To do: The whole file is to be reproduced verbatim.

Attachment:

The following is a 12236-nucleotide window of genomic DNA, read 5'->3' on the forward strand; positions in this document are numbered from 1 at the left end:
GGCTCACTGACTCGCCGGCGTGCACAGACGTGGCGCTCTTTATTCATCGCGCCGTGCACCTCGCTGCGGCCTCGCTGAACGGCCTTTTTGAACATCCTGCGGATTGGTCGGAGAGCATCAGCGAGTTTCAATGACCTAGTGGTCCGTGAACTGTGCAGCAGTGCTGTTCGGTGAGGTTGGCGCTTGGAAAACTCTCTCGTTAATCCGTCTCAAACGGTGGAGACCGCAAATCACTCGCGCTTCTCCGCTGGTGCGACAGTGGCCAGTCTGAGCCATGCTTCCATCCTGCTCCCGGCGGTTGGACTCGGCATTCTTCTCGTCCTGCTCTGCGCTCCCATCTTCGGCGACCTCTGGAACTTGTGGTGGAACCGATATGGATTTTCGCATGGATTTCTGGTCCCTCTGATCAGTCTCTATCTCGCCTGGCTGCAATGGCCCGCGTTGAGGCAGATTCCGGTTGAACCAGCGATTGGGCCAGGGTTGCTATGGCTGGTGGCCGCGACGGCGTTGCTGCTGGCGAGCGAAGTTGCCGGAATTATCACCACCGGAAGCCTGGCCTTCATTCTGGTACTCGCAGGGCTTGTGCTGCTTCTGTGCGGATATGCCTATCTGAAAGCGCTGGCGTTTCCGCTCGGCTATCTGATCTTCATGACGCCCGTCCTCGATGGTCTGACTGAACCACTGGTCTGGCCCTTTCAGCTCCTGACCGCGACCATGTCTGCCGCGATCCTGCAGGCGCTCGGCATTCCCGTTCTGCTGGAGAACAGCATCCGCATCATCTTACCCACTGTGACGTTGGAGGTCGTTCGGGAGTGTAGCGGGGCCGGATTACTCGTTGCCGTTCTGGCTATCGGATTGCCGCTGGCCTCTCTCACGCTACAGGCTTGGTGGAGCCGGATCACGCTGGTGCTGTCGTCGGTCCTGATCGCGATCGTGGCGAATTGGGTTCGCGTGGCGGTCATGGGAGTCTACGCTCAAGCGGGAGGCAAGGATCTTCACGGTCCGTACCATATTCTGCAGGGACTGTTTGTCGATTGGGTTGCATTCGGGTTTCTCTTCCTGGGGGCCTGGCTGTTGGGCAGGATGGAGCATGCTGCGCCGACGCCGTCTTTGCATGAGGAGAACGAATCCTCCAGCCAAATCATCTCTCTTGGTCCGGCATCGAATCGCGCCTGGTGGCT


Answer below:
The following is a 12236-nucleotide window of genomic DNA, read 5'->3' on the forward strand; positions in this document are numbered from 1 at the left end:
GGCTCACTGACTCGCCGGCGTGCACAGACGTGGCGCTCTTTATTCATCGCGCCGTGCACCTCGCTGCGGCCTCGCTGAACGGCCTTTTTGAACATCCTGCGGATTGGTCGGAGAGCATCAGCGAGTTTCAATGACCTAGTGGTCCGTGAACTGTGCAGCAGTGCTGTTCGGTGAGGTTGGCGCTTGGAAAACTCTCTCGTTAATCCGTCTCAAACGGTGGAGACCGCAAATCACTCGCGCTTCTCCGCTGGTGCGACAGTGGCCAGTCTGAGCCATGCTTCCATCCTGCTCCCGGCGGTTGGACTCGGCATTCTTCTCGTCCTGCTCTGCGCTCCCATCTTCGGCGACCTCTGGAACTTGTGGTGGAACCGATATGGATTTTCGCATGGATTTCTGGTCCCTCTGATCAGTCTCTATCTCGCCTGGCTGCAATGGCCCGCGTTGAGGCAGATTCCGGTTGAACCAGCGATTGGGCCAGGGTTGCTATGGCTGGTGGCCGCGACGGCGTTGCTGCTGGCGAGCGAAGTTGCCGGAATTATCACCACCGGAAGCCTGGCCTTCATTCTGGTACTCGCAGGGCTTGTGCTGCTTCTGTGCGGATATGCCTATCTGAAAGCGCTGGCGTTTCCGCTCGGCTATCTGATCTTCATGACGCCCGTCCTCGATGGTCTGACTGAACCACTGGTCTGGCCCTTTCAGCTCCTGACCGCGACCATGTCTGCCGCGATCCTGCAGGCGCTCGGCATTCCCGTTCTGCTGGAGAACAGCATCCGCATCATCTTACCCACTGTGACGTTGGAGGTCGTTCGGGAGTGTAGCGGGGCCGGATTACTCGTTGCCGTTCTGGCTATCGGATTGCCGCTGGCCTCTCTCACGCTACAGGCTTGGTGGAGCCGGATCACGCTGGTGCTGTCGTCGGTCCTGATCGCGATCGTGGCGAATTGGGTTCGCGTGGCGGTCATGGGAGTCTACGCTCAAGCGGGAGGCAAGGATCTTCACGGTCCGTACCATATTCTGCAGGGACTGTTTGTCGATTGGGTTGCATTCGGGTTTCTCTTCCTGGGGGCCTGGCTGTTGGGCAGGATGGAGCATGCTGCGCCGACGCCGTCTTTGCATGAGGAGAACGAATCCTCCAGCCAAATCATCTCTCTTGGTCCGGCATCGAATCGCGCCTGGTGGCT